Author Interview: Mandy White

  1. Please tell us a little about yourself.

I am a Canadian writer from Vancouver Island, British Columbia. I live on a lake and enjoy the outdoors.

  1. What do you write (genre, length)? 

I write speculative fiction. Most of it falls under the horror genre, but some is just plain weird. I’m a big fan of The Twilight Zone, Outer Limits, and Black Mirror and it’s reflected in my work. I have written a few full-length novels but have a special fondness for short stories, both reading and writing them. The short story is what I do best. I am also a founding member of a group called WPaD (Writers, Poets and Deviants). We publish multi-author anthologies in a variety of genres and donate the proceeds to charity. WPaD has 11 published books to date, with a twelfth to be released this summer.

  1. What is/are your current project/s? Please give us some details. 

Currently I am in the final stages of compiling WPaD’s upcoming book, an apocalyptic anthology entitled Goin’ Extinct Too. A work in progress that has been stalled for a while is Fed Up, a sequel to my slasher novel, The Feeder. I am working on volume 4 of Dysfictional, which is an ongoing series of my own short stories. I also have a blog by the same name, https://dysfictional.wordpress.com/ where I post short stories for readers to enjoy.

  1. Who (author or otherwise) or what book inspired you to write?

Stephen King started my love affair with horror early in my teens. I’ve always enjoyed writing, but didn’t start doing it seriously until later in life. I always said I’d write a book “one day,” but it wasn’t until I reached 40 that I realized “one day” was not going to arrive unless I made it happen.

  1. What advice would you give to aspiring writers?

If you want to write, then do it, but write for the right reasons. Do it because you love it, because it nourishes your soul, not because you’re expecting wealth. Writing is a labor of love, not a get-rich-quick scheme. Those authors who succeed financially only get there after a lot of hard work. There are no shortcuts. The path is long, and the journey, although difficult, should be a magical experience. If easy money is your goal, this isn’t the way.

  1. What do you do for a living?

I work nights as a delivery driver, which pays the bills and frees me to write and do everything else I enjoy during the day. I earn a small secondary income from book royalties.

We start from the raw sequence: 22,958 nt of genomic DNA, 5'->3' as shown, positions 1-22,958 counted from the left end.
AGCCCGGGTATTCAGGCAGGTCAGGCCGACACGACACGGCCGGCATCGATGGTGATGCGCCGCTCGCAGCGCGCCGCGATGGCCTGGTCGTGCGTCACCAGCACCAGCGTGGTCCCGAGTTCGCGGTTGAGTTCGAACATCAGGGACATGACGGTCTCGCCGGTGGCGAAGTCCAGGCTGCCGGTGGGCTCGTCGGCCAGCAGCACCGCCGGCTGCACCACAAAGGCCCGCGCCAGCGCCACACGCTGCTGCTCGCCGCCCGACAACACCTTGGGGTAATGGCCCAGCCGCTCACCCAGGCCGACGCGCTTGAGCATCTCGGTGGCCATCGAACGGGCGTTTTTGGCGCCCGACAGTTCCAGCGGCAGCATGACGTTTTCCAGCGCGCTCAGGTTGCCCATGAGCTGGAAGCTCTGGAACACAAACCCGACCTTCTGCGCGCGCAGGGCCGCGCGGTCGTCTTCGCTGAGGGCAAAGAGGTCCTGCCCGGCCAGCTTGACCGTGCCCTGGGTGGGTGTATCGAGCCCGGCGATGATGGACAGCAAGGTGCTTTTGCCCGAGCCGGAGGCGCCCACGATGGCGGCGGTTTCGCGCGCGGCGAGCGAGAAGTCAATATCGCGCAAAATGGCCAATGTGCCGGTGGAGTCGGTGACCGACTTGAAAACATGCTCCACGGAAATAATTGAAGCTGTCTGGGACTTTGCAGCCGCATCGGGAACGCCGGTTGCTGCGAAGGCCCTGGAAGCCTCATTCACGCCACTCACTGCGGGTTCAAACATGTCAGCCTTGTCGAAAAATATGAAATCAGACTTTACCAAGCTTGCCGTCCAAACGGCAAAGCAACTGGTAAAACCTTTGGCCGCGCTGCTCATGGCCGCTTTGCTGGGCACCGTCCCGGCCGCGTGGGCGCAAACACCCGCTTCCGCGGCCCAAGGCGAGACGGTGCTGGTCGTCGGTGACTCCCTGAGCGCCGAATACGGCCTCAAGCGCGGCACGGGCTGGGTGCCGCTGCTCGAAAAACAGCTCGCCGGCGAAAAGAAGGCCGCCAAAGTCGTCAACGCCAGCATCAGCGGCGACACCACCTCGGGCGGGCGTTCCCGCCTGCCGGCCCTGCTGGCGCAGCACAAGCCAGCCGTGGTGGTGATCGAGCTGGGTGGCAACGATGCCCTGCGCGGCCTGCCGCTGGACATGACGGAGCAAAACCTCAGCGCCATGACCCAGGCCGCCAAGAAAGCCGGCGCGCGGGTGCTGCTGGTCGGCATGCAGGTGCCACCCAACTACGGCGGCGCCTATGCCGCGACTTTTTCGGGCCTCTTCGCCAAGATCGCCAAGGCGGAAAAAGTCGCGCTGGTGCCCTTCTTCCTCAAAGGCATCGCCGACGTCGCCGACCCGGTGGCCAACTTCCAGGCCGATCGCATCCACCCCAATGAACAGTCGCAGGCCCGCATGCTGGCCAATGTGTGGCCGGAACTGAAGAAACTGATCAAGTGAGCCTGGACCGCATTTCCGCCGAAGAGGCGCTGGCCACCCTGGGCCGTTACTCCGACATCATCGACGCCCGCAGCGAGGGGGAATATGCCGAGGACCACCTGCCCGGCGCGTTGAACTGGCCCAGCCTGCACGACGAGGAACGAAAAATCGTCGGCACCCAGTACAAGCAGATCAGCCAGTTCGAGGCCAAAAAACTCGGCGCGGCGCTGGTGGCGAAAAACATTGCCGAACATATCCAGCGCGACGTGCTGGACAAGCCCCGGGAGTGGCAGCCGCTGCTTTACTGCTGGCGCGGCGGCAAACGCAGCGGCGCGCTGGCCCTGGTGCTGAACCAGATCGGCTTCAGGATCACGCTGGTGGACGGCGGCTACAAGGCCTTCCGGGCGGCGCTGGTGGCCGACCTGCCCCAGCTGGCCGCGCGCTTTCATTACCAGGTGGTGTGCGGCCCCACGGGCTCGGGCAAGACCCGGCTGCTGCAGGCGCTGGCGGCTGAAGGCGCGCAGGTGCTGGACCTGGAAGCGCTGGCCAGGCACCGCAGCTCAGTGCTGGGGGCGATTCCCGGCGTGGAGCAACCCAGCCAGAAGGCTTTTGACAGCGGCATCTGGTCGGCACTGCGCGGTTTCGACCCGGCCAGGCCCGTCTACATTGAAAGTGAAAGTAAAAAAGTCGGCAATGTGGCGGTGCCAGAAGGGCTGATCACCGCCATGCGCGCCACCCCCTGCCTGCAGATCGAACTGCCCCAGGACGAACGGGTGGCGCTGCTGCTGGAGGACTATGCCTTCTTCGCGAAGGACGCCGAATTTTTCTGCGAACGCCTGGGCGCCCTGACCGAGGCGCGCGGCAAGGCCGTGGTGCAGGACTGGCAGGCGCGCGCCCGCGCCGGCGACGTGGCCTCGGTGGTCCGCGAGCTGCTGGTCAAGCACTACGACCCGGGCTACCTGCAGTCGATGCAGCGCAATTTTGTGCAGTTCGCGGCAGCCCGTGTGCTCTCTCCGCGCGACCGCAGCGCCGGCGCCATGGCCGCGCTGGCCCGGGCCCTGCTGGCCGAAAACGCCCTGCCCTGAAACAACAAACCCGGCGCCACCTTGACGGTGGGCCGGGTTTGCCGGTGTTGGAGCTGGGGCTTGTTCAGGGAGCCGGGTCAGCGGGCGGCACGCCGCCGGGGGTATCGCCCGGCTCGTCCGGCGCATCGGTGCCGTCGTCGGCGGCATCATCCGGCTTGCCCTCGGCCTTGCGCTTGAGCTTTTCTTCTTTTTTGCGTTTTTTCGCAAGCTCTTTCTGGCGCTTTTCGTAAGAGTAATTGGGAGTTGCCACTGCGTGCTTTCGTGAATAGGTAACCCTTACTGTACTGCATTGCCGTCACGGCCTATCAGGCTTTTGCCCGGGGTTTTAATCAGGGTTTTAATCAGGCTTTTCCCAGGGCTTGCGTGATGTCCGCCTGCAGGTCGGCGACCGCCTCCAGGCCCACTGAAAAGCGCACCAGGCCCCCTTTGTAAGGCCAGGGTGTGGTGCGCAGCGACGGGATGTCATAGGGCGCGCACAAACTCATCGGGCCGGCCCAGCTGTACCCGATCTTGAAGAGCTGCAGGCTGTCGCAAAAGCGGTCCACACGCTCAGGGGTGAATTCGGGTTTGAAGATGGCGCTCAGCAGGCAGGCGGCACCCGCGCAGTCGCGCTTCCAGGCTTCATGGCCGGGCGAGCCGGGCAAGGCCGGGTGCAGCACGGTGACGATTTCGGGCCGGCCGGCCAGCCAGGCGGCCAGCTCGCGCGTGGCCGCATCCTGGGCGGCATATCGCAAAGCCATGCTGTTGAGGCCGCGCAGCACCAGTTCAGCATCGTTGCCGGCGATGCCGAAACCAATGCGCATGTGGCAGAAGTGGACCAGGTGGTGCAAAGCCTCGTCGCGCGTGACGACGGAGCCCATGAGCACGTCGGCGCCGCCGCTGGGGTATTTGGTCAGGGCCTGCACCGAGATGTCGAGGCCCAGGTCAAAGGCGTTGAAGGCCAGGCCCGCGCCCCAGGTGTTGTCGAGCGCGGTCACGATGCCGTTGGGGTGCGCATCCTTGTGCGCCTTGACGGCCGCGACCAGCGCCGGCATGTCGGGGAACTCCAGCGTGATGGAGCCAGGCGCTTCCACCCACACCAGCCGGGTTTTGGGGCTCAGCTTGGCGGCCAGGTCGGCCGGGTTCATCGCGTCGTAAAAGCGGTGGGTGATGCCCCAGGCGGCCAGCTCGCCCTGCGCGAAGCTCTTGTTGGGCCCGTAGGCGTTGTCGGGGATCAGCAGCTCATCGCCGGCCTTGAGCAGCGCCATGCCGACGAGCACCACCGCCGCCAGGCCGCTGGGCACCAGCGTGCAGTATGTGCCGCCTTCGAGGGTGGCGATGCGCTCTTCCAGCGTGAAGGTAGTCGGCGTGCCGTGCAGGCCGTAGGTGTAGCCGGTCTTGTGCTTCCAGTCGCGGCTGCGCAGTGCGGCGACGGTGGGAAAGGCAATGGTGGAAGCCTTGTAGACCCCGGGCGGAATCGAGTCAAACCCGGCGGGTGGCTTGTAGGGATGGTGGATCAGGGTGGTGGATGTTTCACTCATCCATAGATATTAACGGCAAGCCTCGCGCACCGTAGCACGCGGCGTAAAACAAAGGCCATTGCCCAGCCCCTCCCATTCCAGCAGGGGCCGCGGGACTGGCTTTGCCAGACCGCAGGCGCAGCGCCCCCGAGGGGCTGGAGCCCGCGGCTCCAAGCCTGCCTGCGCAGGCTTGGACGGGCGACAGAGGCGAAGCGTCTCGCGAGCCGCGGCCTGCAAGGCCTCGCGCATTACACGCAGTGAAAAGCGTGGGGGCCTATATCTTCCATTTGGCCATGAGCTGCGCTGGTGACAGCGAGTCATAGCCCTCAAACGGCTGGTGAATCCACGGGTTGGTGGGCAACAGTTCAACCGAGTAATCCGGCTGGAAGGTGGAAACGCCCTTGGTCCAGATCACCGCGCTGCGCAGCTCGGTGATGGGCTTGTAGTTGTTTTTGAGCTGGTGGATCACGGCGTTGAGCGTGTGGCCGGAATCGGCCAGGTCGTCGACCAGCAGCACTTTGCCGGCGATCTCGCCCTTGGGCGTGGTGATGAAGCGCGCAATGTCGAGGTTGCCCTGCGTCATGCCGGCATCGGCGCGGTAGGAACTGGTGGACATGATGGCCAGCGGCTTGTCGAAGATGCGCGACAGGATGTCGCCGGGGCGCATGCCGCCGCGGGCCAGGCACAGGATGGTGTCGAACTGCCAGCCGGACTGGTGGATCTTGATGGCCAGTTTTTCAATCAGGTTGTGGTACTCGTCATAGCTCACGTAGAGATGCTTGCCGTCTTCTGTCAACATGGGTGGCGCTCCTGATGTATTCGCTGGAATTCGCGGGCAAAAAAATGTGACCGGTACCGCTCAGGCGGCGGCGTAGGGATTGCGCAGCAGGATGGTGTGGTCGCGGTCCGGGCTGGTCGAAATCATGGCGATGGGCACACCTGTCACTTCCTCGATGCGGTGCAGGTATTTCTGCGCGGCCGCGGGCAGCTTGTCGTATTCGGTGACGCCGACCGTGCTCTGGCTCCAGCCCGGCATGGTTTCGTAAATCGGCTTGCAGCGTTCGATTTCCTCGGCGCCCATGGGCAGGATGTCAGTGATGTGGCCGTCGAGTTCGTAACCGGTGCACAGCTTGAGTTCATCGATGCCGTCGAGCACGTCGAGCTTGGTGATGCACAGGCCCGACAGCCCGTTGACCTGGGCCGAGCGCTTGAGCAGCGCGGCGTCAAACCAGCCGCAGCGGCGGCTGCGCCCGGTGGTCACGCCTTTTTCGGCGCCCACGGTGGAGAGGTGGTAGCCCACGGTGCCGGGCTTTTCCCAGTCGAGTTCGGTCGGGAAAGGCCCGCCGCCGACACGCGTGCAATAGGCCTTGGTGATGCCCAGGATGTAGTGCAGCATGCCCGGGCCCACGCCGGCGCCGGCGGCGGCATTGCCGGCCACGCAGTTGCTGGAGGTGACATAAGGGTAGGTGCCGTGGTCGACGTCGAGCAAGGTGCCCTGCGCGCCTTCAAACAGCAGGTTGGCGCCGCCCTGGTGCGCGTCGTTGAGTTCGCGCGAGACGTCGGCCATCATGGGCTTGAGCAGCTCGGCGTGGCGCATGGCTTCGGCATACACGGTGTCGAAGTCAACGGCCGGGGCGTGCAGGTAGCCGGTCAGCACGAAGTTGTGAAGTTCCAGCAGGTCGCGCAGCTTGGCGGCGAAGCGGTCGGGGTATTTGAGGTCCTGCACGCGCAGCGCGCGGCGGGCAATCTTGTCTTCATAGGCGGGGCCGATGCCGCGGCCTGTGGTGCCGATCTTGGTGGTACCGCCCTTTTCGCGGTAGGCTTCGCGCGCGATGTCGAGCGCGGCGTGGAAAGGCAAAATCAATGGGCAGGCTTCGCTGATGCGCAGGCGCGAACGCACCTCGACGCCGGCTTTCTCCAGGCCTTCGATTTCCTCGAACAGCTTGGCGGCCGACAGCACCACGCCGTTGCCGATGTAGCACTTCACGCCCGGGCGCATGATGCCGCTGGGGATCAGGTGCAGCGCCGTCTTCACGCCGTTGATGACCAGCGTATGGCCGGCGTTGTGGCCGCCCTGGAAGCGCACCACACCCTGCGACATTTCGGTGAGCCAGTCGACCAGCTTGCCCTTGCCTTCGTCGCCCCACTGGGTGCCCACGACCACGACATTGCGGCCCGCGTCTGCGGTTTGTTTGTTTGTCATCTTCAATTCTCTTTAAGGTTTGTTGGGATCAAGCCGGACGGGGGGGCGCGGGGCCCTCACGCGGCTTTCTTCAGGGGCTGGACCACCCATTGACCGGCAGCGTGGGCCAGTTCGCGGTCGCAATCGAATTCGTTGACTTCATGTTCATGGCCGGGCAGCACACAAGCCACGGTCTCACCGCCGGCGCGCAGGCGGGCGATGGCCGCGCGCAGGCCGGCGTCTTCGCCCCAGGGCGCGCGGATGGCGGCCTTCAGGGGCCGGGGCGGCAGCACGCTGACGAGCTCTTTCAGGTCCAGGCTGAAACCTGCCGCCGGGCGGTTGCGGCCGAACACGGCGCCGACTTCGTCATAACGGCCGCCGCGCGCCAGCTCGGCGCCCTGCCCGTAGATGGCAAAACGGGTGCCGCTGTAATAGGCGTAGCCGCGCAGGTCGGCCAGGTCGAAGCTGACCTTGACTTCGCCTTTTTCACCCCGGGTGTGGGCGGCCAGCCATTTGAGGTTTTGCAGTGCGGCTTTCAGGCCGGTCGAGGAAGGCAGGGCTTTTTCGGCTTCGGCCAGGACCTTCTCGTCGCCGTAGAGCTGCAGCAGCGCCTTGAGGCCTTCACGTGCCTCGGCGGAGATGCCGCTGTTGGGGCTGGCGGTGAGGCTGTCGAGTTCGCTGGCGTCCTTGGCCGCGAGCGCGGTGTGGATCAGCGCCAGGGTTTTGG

1. Who is/are your favorite author(s)?

Stephen King, Dean Koontz, and the countless indie authors I have read. I am always looking to discover new favorites.

  1. What is/are your favorite book(s)?

My favorite childhood story was A Wrinkle in Time. Once I discovered Stephen King, I devoured his books. Of those, I think I’d have to choose The Stand.

  1. What’s the best compliment someone can give you as an author?

That reading my work made them feel something. Evoking emotion in a reader means you’ve done something right.

  1. What is the strangest/most interesting/coolest/weirdest/scariest thing you’ve had to research for a book or short story?

Research is the most fascinating part of writing. I’ve researched various drugs and their effects. I’ve found deadly poisons found in nature to be particularly fascinating. In my current novel, I’m experimenting with plants such as Giant Hogweed as instruments of torture, and various poisonous mushrooms. It’s particularly interesting because I’m focusing on things that grow where I live.

  1. What is the most difficult part of writing for you? Why?

The most difficult part for me is getting the first draft finished from start to finish. Once I have that, I have something to work with, to revise and polish. When I get busy, I tend to put projects down for too long and then it’s hard to pick it up again.

  1. What is your favorite genre to read? Why?

Horror all the way. I’m hard to shock, and I’m always looking for that story that can scare the daylights out of me.

  1. What are some little known facts about you? Hobbies, talents, anything?

I am a recluse, and prefer the company of my dogs to people. I pick edible wild mushrooms for money sometimes and often work on stories in my mind while out in the woods. 

  1. Do you like physical books, ebooks, or audiobooks better? Why?

Ebooks, because I can carry thousands of them with me so I never have to choose a single book.

Find Mandy at the links below!

Blog: https://dysfictional.wordpress.com/

Website: http://mandywrite.weebly.com/

WPaD Website: https://wpad.weebly.com/

Amazon Author Page

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